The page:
Have you seen these little beady fruits in the market? Ones with a beautiful tinge of pink and purple? Stopped to wonder what they are and if they should be included in the diet? Well, ‘karonda’ — scientific name carissa carandas — is a fruit that belongs to the berry family. Often confused with cranberries, which are used to make jams and consumed as drinks, karondas are popularly used to make spicy pickles in India. We give you some reasons as to why they should be a part of your daily diet.
Where do they grow?
Believed to have originated in the Himalayas, karonda, however, grows in places with high temperatures. In India, the plants can be found in the Konkan region of Maharashtra and Goa, in Rajasthan, Gujarat, Bihar, West Bengal and Uttar Pradesh. They also grow naturally in Bangladesh and Afghanistan. They have spread to other continents, as well, and are found in parts of Australia and Africa. The fruits are used for canning, preserving and pickling, and are plucked depending on the purpose.
The different names
In India alone, the fruit is known differently in different places. For instance, while in the Hindi-speaking belt, people call it ‘karonda’ and ‘jungli karonda’, in Tamil it is known as ‘chirukila’, ‘sirukilaa’ and ‘kalakai’. In Marathi, it is called ‘karvand’, and in Bangla, it is identified as ‘koromcha’.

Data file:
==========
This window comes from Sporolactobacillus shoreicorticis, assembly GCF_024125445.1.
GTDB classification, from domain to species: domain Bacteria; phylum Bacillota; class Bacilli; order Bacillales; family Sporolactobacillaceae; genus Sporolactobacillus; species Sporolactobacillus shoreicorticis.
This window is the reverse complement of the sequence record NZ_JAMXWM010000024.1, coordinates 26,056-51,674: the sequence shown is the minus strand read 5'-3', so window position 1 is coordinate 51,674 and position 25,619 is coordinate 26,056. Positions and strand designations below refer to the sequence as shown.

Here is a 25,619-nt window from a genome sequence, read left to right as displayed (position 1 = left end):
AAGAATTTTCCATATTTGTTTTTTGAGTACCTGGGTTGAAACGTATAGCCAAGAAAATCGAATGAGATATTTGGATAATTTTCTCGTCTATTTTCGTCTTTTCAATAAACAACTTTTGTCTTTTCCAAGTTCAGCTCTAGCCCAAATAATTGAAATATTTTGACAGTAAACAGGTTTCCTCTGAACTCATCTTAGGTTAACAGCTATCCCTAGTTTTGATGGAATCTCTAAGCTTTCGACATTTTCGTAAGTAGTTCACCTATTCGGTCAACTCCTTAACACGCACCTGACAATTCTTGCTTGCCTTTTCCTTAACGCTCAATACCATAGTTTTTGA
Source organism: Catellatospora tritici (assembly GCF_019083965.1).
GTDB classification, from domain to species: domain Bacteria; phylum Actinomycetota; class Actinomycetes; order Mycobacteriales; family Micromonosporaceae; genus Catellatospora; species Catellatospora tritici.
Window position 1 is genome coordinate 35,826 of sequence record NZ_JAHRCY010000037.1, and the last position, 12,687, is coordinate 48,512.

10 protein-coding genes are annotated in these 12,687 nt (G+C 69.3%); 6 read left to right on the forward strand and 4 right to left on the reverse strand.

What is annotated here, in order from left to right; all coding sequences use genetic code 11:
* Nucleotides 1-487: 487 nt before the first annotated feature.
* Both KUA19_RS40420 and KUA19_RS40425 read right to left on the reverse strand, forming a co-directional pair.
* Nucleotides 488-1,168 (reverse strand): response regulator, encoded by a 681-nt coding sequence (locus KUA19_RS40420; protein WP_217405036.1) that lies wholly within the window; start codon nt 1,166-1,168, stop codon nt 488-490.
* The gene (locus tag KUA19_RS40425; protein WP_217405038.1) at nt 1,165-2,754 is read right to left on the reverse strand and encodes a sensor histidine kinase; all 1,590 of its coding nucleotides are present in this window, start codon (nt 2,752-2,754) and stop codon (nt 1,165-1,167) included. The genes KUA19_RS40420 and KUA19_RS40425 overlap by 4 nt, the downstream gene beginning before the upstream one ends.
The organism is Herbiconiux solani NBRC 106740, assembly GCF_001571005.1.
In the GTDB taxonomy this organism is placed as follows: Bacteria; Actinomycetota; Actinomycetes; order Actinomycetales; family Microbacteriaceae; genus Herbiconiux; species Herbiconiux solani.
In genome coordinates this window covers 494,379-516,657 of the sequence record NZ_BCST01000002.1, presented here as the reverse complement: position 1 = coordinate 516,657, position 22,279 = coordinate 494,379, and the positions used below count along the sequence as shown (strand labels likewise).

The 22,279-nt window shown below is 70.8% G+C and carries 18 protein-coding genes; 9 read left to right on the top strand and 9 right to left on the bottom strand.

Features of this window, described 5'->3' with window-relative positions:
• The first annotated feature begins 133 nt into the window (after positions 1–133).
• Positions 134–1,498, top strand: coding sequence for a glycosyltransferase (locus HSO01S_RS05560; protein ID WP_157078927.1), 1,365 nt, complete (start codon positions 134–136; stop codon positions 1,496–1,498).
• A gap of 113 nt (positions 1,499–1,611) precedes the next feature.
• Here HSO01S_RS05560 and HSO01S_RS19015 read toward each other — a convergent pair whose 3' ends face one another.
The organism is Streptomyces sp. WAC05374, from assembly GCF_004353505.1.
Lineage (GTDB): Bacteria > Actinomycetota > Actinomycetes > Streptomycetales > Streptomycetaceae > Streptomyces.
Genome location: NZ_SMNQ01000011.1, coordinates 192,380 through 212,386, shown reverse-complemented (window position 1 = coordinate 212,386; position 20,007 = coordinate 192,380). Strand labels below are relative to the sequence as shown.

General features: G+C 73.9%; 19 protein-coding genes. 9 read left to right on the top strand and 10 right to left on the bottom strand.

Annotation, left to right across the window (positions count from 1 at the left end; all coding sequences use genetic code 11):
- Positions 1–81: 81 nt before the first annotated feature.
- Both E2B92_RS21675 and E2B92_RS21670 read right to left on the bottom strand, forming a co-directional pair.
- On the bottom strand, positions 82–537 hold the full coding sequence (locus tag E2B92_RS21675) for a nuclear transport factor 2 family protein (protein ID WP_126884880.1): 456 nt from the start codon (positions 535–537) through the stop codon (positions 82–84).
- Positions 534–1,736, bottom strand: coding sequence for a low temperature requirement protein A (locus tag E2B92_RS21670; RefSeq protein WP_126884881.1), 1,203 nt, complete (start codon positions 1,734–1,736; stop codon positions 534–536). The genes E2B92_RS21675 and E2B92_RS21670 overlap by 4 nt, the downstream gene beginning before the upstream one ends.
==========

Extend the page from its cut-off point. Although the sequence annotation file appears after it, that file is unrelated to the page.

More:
In its raw state, the fruit has a sour and acidic taste. When it ripens further, it gets sweeter. But, even otherwise, the fruit is much desired for its culinary application. In the Indian subcontinent, it is used to make chutneys, pickles, sometimes as a substitute for cranberry — given their similar taste and texture. It is also used as a berry substitute in tarts and pies.
The benefits of karonda
The fruit has had a significant association with Indian medicine. It is believed to benefit anemia patients, given that it is a rich source of iron. It has vitamin C as well, which helps with growth and repair of tissues. The fruit is known to keep the liver healthy, by stopping its excessive secretion of bile. It is believed that it also acts as an analgesic, comforts the body during diarrhea, keeps the heart healthy, reduces inflammation, helps fight cold and cough, cleans the blood, regulates blood pressure, and helps with constipation, among other things.
If you are looking for a specific reason to include it in your diet, check with your nutritionist first, who may be able to prepare a specific diet chart for you keeping with your medical history.